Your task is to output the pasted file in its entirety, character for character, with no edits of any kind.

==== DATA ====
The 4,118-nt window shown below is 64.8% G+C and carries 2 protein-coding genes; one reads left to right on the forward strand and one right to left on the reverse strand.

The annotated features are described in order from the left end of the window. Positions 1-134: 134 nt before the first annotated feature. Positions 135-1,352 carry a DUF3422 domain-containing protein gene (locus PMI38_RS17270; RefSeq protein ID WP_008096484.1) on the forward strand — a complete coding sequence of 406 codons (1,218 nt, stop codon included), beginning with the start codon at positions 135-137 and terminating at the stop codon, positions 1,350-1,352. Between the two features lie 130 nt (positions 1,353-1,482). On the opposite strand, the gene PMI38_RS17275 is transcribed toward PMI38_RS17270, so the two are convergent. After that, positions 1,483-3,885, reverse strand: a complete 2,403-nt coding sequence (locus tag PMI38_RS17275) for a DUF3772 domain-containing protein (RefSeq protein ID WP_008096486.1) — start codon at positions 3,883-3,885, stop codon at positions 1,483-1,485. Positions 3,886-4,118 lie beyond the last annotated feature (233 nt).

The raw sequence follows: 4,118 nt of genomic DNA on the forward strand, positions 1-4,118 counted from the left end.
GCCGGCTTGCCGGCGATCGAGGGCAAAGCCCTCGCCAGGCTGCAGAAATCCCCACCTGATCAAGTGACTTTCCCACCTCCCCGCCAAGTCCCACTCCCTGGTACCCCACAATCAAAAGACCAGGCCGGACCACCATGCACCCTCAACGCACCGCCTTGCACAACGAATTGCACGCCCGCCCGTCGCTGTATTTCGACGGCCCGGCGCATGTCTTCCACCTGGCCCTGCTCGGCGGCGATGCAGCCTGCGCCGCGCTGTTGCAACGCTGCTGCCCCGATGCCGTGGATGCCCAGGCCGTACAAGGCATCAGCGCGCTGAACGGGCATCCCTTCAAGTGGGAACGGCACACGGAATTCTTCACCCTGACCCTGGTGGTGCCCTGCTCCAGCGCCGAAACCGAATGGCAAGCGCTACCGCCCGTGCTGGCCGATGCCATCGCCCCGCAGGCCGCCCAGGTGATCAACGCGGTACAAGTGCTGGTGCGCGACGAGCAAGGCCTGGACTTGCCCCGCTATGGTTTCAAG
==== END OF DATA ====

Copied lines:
The 4,118-nt window shown below is 64.8% G+C and carries 2 protein-coding genes; one reads left to right on the forward strand and one right to left on the reverse strand.

The annotated features are described in order from the left end of the window. Positions 1-134: 134 nt before the first annotated feature. Positions 135-1,352 carry a DUF3422 domain-containing protein gene (locus PMI38_RS17270; RefSeq protein ID WP_008096484.1) on the forward strand — a complete coding sequence of 406 codons (1,218 nt, stop codon included), beginning with the start codon at positions 135-137 and terminating at the stop codon, positions 1,350-1,352. Between the two features lie 130 nt (positions 1,353-1,482). On the opposite strand, the gene PMI38_RS17275 is transcribed toward PMI38_RS17270, so the two are convergent. After that, positions 1,483-3,885, reverse strand: a complete 2,403-nt coding sequence (locus tag PMI38_RS17275) for a DUF3772 domain-containing protein (RefSeq protein ID WP_008096486.1) — start codon at positions 3,883-3,885, stop codon at positions 1,483-1,485. Positions 3,886-4,118 lie beyond the last annotated feature (233 nt).

The raw sequence follows: 4,118 nt of genomic DNA on the forward strand, positions 1-4,118 counted from the left end.
GCCGGCTTGCCGGCGATCGAGGGCAAAGCCCTCGCCAGGCTGCAGAAATCCCCACCTGATCAAGTGACTTTCCCACCTCCCCGCCAAGTCCCACTCCCTGGTACCCCACAATCAAAAGACCAGGCCGGACCACCATGCACCCTCAACGCACCGCCTTGCACAACGAATTGCACGCCCGCCCGTCGCTGTATTTCGACGGCCCGGCGCATGTCTTCCACCTGGCCCTGCTCGGCGGCGATGCAGCCTGCGCCGCGCTGTTGCAACGCTGCTGCCCCGATGCCGTGGATGCCCAGGCCGTACAAGGCATCAGCGCGCTGAACGGGCATCCCTTCAAGTGGGAACGGCACACGGAATTCTTCACCCTGACCCTGGTGGTGCCCTGCTCCAGCGCCGAAACCGAATGGCAAGCGCTACCGCCCGTGCTGGCCGATGCCATCGCCCCGCAGGCCGCCCAGGTGATCAACGCGGTACAAGTGCTGGTGCGCGACGAGCAAGGCCTGGACTTGCCCCGCTATGGTTTCAAG